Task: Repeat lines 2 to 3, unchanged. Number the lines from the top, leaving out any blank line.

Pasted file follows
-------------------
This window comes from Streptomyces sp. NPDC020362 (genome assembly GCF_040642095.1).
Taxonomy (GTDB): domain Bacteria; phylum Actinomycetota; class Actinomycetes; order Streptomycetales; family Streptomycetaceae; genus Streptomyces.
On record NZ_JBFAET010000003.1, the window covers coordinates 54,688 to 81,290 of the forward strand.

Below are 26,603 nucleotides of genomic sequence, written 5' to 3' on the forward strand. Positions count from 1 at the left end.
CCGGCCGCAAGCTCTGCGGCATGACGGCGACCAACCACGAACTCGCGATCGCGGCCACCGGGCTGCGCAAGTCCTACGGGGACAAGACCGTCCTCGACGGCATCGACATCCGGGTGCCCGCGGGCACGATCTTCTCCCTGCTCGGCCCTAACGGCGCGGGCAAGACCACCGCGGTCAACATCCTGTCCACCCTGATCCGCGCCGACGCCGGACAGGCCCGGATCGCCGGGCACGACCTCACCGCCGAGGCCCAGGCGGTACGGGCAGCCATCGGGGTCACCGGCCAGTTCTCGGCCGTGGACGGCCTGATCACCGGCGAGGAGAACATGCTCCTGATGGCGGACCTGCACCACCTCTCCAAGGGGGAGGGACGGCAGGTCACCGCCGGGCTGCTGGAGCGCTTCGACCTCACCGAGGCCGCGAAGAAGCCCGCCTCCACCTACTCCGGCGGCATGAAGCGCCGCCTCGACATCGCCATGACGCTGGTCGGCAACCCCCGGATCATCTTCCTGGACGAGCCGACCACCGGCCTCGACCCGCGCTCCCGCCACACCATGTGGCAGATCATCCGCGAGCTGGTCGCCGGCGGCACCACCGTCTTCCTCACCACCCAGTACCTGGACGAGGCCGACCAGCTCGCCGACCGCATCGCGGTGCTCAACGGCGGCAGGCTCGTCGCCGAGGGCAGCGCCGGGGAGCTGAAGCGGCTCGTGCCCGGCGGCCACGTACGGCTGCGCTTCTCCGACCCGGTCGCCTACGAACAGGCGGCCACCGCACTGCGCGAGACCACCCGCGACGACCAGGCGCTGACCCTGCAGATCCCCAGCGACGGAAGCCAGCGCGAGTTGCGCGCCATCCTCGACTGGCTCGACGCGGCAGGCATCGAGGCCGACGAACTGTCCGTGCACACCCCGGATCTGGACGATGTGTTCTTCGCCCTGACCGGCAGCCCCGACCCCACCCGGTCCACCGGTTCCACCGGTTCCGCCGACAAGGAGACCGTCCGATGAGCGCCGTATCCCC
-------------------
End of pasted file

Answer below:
Taxonomy (GTDB): domain Bacteria; phylum Actinomycetota; class Actinomycetes; order Streptomycetales; family Streptomycetaceae; genus Streptomyces.
On record NZ_JBFAET010000003.1, the window covers coordinates 54,688 to 81,290 of the forward strand.